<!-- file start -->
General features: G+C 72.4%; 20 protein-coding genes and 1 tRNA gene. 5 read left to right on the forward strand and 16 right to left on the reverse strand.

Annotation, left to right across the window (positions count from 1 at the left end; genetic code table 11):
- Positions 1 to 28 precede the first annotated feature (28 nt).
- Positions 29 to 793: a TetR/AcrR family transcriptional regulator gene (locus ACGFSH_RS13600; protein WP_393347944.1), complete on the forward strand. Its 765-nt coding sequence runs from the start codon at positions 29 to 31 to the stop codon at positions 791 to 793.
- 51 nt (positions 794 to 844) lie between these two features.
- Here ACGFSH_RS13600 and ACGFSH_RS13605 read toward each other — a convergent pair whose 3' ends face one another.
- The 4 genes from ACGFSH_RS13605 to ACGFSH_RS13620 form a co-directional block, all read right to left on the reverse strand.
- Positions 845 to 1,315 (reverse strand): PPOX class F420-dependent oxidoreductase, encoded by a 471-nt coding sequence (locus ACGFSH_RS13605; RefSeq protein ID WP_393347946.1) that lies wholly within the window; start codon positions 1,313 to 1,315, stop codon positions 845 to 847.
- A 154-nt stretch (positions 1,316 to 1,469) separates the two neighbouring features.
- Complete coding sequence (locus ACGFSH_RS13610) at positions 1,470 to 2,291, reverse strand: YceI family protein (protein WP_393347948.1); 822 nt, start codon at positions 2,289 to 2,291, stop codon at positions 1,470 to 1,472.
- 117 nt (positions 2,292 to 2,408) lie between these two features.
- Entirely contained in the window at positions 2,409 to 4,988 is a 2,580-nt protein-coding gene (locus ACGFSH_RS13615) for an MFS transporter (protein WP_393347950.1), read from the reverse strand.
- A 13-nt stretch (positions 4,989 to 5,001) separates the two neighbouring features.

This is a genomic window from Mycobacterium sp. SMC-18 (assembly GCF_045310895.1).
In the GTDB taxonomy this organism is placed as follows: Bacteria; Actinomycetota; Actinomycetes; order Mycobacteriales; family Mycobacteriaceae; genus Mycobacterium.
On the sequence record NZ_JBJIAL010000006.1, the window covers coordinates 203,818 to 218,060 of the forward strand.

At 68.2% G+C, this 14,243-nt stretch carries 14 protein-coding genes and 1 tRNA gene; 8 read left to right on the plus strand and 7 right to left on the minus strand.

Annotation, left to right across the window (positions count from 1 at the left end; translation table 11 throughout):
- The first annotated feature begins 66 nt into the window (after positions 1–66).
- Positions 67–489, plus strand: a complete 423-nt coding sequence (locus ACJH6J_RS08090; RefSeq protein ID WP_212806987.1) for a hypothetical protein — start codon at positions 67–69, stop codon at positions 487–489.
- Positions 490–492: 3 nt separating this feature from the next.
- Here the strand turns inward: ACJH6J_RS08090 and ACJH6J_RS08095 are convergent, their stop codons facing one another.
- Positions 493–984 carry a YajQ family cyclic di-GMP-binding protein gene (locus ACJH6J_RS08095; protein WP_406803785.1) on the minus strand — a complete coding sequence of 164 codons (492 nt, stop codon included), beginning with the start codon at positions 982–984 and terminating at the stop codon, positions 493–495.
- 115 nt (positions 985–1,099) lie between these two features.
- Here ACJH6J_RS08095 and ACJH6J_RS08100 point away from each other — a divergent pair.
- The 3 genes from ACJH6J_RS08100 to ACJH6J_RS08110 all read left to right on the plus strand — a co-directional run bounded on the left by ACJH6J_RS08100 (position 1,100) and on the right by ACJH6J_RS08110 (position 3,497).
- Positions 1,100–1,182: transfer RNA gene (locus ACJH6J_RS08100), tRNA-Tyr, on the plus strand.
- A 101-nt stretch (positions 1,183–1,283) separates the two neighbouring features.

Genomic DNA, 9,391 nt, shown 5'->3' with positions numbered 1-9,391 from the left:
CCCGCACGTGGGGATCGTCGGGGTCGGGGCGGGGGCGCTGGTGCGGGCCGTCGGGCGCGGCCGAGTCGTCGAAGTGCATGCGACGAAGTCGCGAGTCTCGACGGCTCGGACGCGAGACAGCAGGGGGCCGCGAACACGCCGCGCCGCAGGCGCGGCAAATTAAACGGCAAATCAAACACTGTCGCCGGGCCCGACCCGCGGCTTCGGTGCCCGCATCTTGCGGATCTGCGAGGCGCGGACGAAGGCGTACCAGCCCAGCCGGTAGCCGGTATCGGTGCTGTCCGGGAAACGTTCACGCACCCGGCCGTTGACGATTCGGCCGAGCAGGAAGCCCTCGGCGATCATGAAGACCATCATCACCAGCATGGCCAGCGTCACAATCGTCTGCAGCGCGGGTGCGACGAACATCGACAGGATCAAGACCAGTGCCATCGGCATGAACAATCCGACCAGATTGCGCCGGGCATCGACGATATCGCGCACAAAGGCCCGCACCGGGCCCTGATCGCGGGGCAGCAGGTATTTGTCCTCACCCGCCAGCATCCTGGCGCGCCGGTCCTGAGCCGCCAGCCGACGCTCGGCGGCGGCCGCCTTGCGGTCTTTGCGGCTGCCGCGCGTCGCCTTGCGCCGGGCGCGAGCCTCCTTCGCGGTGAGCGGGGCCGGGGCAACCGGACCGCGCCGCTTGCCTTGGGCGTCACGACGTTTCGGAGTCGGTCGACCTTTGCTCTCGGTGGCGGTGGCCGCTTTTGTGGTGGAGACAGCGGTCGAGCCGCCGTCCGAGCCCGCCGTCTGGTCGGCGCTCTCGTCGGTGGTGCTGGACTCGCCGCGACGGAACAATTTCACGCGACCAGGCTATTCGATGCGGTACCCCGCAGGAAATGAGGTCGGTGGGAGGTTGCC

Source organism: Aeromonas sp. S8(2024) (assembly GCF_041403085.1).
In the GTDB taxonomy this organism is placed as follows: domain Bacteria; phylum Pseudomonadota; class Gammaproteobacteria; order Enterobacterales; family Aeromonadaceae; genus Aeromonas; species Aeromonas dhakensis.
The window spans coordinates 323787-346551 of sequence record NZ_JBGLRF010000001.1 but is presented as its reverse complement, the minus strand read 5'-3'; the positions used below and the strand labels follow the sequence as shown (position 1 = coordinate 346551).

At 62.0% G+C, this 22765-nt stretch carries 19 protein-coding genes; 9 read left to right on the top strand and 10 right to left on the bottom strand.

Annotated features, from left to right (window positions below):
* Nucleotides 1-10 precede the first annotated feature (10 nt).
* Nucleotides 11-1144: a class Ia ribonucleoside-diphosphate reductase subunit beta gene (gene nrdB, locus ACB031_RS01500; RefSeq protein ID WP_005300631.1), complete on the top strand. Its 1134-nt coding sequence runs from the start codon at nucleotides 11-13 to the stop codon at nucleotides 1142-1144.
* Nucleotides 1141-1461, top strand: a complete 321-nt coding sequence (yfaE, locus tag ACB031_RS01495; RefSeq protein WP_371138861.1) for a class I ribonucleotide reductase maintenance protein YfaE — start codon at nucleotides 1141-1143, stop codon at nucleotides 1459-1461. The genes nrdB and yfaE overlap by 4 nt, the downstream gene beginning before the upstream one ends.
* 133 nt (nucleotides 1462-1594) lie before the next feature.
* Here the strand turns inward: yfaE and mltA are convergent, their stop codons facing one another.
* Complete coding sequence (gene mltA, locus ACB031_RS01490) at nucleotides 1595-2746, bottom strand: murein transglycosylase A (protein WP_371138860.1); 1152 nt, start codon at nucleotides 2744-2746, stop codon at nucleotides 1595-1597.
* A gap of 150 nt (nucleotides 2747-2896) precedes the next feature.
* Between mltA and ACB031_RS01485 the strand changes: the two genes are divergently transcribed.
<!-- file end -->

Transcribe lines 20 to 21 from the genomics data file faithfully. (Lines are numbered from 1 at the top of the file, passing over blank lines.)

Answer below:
- Positions 67–489, plus strand: a complete 423-nt coding sequence (locus ACJH6J_RS08090; RefSeq protein ID WP_212806987.1) for a hypothetical protein — start codon at positions 67–69, stop codon at positions 487–489.
- Positions 490–492: 3 nt separating this feature from the next.